FIG. 5 is a transverse cross section of the functional spinal motion unit, again illustrating the third and fourth steps in the transosseus approach of the invention.

FIG. 6 is a cross section of the functional spinal motion unit illustrating another embodiment of the third and fourth steps in the transosseus approach, i.e., backfilling and pressurizing the low modulus implant with a wedge shaped implant.

FIG. 7 shows the results of a series of flexion-extension tests conducted on a spinal motion segment implanted with a prosthesis by the process of the invention.

DETAILED DESCRIPTION OF THE INVENTION

According to the invention, an implant that supplements or replaces the nucleus pulposus of an intervertebral disc is implanted by a transosseous approach through an adjacent vertebra.

In a preferred mode the method of the invention includes the steps of:

    • 1) forming a channel through a vertebral body adjacent to the intervertebral disc, the channel extending from an exterior surface of the vertebral body to the central core of the annulus fibrosus;
    • 2) introducing an amount of a biocompatible material through the channel into the central core of the annulus fibrosus;
    • 3) pressurizing the biocompatible material through the channel to a physiologic pressure sufficient to alleviate symptoms caused by the degenerated nucleus pulposus; and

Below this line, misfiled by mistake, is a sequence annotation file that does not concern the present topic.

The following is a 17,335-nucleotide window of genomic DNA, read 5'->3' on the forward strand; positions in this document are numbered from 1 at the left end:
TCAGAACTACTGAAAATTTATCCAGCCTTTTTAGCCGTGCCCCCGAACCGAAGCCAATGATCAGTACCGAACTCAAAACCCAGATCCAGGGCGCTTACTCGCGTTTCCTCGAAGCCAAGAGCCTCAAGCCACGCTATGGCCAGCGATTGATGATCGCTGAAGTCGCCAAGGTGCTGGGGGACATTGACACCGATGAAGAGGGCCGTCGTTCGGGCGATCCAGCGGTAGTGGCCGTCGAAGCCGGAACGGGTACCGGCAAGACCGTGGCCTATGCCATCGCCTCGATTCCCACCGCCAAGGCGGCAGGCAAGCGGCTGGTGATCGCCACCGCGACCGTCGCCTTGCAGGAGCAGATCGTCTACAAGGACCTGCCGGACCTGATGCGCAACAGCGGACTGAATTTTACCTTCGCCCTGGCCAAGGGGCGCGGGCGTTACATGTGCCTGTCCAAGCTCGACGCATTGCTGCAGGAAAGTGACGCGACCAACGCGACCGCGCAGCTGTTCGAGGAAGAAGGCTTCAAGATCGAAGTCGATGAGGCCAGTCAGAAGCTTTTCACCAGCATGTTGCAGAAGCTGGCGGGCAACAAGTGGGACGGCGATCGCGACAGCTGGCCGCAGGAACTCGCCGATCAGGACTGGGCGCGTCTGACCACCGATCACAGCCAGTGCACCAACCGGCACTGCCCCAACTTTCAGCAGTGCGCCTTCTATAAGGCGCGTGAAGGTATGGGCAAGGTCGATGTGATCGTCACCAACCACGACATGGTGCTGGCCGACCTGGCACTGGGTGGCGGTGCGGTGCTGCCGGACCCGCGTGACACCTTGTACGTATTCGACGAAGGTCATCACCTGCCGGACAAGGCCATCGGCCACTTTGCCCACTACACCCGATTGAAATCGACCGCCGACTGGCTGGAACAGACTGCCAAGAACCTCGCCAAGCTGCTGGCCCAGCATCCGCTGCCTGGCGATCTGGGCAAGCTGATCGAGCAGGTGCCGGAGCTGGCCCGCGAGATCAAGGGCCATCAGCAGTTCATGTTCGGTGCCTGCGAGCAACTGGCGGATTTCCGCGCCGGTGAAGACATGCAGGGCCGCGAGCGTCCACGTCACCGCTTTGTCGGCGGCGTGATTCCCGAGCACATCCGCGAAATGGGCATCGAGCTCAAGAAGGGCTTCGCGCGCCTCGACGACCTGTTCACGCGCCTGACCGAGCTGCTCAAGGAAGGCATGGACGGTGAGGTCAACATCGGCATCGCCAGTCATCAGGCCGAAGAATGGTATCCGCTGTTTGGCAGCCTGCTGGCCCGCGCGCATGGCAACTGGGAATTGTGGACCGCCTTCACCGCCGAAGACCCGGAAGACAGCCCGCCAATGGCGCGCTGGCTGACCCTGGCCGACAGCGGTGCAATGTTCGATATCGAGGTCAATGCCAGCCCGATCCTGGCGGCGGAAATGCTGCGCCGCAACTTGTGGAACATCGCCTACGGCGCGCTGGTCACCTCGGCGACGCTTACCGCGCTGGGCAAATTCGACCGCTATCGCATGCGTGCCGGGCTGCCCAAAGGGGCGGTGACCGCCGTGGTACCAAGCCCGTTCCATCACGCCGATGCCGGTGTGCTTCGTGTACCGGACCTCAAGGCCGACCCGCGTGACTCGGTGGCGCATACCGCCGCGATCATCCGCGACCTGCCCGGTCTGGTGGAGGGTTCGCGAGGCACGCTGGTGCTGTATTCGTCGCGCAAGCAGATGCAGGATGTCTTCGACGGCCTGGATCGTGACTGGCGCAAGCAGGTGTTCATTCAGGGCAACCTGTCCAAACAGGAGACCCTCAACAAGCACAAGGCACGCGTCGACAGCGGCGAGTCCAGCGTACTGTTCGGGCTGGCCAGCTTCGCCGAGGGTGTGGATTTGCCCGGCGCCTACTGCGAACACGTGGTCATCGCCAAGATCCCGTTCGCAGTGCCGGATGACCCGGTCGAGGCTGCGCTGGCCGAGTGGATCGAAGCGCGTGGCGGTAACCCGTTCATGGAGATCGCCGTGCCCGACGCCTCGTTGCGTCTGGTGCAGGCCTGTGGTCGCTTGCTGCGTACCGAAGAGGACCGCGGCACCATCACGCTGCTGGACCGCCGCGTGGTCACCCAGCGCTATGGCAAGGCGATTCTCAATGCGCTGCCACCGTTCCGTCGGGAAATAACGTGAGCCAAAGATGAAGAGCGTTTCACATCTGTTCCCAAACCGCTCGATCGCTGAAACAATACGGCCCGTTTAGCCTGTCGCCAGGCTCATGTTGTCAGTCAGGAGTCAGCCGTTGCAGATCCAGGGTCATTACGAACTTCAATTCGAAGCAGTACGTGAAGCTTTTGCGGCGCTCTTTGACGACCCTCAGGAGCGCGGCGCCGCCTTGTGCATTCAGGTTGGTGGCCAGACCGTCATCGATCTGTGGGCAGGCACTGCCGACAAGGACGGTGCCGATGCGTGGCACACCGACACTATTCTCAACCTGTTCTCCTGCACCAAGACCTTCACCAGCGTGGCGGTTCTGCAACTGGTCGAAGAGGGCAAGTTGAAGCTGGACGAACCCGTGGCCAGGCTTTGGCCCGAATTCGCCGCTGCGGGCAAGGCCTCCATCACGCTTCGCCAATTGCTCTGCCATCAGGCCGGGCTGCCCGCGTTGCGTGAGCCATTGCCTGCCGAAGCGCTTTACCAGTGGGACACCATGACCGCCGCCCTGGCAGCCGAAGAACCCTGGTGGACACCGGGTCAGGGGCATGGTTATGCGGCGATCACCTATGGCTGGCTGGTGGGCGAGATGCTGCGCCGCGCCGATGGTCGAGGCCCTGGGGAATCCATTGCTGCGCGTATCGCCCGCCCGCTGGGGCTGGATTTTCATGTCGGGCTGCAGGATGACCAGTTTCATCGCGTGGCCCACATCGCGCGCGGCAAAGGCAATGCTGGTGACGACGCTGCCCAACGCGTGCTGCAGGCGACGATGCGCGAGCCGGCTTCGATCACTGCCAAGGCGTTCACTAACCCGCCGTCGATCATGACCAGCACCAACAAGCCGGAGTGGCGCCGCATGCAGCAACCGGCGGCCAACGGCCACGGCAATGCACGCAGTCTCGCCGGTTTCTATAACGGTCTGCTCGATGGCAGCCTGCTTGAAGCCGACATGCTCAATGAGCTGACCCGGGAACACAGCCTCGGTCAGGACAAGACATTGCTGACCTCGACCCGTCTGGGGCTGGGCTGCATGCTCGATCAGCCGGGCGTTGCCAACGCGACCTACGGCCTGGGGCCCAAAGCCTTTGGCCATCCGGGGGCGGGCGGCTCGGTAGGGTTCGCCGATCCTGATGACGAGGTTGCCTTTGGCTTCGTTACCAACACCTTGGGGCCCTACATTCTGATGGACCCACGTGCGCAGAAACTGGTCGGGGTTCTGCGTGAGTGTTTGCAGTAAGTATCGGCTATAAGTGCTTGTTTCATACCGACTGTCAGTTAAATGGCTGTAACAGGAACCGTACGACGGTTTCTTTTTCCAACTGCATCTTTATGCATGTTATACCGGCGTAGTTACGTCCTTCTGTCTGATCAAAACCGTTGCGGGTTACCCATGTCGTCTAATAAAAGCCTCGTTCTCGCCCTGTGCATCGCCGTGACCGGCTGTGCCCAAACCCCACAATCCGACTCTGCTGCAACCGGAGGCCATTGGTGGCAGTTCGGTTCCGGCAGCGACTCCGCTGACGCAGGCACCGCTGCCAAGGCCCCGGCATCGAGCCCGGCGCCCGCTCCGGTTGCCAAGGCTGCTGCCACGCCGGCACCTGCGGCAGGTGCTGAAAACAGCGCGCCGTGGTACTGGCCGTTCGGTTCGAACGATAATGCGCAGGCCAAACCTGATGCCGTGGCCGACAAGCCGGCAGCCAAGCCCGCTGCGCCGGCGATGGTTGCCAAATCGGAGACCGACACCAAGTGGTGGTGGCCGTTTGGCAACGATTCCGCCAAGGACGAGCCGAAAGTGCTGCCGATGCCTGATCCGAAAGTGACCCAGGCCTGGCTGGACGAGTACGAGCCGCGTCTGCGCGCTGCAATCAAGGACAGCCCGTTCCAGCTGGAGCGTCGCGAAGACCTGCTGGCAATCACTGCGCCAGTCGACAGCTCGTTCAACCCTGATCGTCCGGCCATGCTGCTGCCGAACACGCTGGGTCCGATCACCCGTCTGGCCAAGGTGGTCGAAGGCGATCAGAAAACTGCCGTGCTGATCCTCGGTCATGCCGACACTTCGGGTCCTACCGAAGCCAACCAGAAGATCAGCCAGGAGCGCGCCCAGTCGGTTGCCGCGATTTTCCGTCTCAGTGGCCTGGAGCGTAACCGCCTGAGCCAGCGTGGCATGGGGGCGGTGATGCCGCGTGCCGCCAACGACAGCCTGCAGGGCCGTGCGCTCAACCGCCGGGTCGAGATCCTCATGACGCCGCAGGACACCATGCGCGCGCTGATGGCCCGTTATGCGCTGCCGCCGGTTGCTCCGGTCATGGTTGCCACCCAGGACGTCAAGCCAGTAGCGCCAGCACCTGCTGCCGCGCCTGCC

• 4) sealing the channel while maintaining the pressure.

In a preferred embodiment of the invention, a relatively soft, low-modulus implant (i.e., having a low unconstrained compression modulus) is inserted and pressurized by a transosseous approach through an adjacent vertebra. The invention will be described below in terms of such a preferred embodiment; the skilled practitioner will recognize that the transosseous approach of the invention may be utilized to insert any appropriate prosthesis for a nucleus pulposus.

According to a preferred embodiment of the invention, in a first step, a channel is formed through a vertebra adjacent, i.e., immediately superior or inferior, to the intervertebral disc into which an implant is to be inserted. The transvertebral channel may be made by any conventional surgical technique for drilling through a bony structure such as a vertebra.

After the channel has been drilled, the surgical site is prepared, if necessary, by removing a portion or all of the natural nucleus pulposus. Such removal may be accomplished by conventional surgical techniques. Thereafter, an amount of a biocompatible material, preferably a relatively low-modulus material, is inserted through the transvertebral channel sufficient to fill the central core of the intervertebral disc and provide the necessary disc height and intervertebral disc pressure required to at least approximate the function of the natural intervertebral disc.